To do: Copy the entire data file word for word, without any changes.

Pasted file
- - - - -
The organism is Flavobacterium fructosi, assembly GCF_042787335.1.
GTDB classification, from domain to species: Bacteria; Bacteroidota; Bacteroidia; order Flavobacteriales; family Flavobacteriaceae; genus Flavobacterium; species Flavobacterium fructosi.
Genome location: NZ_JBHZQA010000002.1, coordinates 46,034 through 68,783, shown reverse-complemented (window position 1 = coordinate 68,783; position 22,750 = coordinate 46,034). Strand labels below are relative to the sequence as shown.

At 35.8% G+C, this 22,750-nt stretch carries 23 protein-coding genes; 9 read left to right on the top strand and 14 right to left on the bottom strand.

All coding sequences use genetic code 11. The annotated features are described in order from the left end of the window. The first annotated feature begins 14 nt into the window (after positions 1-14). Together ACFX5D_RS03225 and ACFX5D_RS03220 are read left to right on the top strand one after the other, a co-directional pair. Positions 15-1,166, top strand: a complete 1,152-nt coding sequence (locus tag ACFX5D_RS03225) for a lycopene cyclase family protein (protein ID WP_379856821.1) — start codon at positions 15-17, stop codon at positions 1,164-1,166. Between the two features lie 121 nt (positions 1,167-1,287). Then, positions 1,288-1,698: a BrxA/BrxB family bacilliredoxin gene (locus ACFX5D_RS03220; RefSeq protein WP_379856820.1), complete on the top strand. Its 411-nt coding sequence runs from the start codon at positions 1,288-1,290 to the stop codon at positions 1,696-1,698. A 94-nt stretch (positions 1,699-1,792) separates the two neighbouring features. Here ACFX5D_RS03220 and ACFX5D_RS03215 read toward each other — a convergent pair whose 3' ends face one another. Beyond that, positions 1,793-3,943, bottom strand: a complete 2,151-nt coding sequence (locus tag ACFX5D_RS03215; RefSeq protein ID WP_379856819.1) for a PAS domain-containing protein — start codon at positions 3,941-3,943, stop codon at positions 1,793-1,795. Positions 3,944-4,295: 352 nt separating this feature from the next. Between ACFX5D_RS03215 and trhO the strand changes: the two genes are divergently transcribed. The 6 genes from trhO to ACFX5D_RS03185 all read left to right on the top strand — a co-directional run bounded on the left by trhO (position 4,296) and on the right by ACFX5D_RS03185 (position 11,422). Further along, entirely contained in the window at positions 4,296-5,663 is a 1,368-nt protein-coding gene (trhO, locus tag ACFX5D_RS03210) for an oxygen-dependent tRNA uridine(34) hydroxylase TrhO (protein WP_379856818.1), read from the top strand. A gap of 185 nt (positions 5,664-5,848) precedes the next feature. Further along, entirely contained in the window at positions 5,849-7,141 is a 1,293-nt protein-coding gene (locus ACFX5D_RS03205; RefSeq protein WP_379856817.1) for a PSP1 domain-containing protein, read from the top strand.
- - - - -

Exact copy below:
The organism is Flavobacterium fructosi, assembly GCF_042787335.1.
GTDB classification, from domain to species: Bacteria; Bacteroidota; Bacteroidia; order Flavobacteriales; family Flavobacteriaceae; genus Flavobacterium; species Flavobacterium fructosi.
Genome location: NZ_JBHZQA010000002.1, coordinates 46,034 through 68,783, shown reverse-complemented (window position 1 = coordinate 68,783; position 22,750 = coordinate 46,034). Strand labels below are relative to the sequence as shown.

At 35.8% G+C, this 22,750-nt stretch carries 23 protein-coding genes; 9 read left to right on the top strand and 14 right to left on the bottom strand.

All coding sequences use genetic code 11. The annotated features are described in order from the left end of the window. The first annotated feature begins 14 nt into the window (after positions 1-14). Together ACFX5D_RS03225 and ACFX5D_RS03220 are read left to right on the top strand one after the other, a co-directional pair. Positions 15-1,166, top strand: a complete 1,152-nt coding sequence (locus tag ACFX5D_RS03225) for a lycopene cyclase family protein (protein ID WP_379856821.1) — start codon at positions 15-17, stop codon at positions 1,164-1,166. Between the two features lie 121 nt (positions 1,167-1,287). Then, positions 1,288-1,698: a BrxA/BrxB family bacilliredoxin gene (locus ACFX5D_RS03220; RefSeq protein WP_379856820.1), complete on the top strand. Its 411-nt coding sequence runs from the start codon at positions 1,288-1,290 to the stop codon at positions 1,696-1,698. A 94-nt stretch (positions 1,699-1,792) separates the two neighbouring features. Here ACFX5D_RS03220 and ACFX5D_RS03215 read toward each other — a convergent pair whose 3' ends face one another. Beyond that, positions 1,793-3,943, bottom strand: a complete 2,151-nt coding sequence (locus tag ACFX5D_RS03215; RefSeq protein ID WP_379856819.1) for a PAS domain-containing protein — start codon at positions 3,941-3,943, stop codon at positions 1,793-1,795. Positions 3,944-4,295: 352 nt separating this feature from the next. Between ACFX5D_RS03215 and trhO the strand changes: the two genes are divergently transcribed. The 6 genes from trhO to ACFX5D_RS03185 all read left to right on the top strand — a co-directional run bounded on the left by trhO (position 4,296) and on the right by ACFX5D_RS03185 (position 11,422). Further along, entirely contained in the window at positions 4,296-5,663 is a 1,368-nt protein-coding gene (trhO, locus tag ACFX5D_RS03210) for an oxygen-dependent tRNA uridine(34) hydroxylase TrhO (protein WP_379856818.1), read from the top strand. A gap of 185 nt (positions 5,664-5,848) precedes the next feature. Further along, entirely contained in the window at positions 5,849-7,141 is a 1,293-nt protein-coding gene (locus ACFX5D_RS03205; RefSeq protein WP_379856817.1) for a PSP1 domain-containing protein, read from the top strand.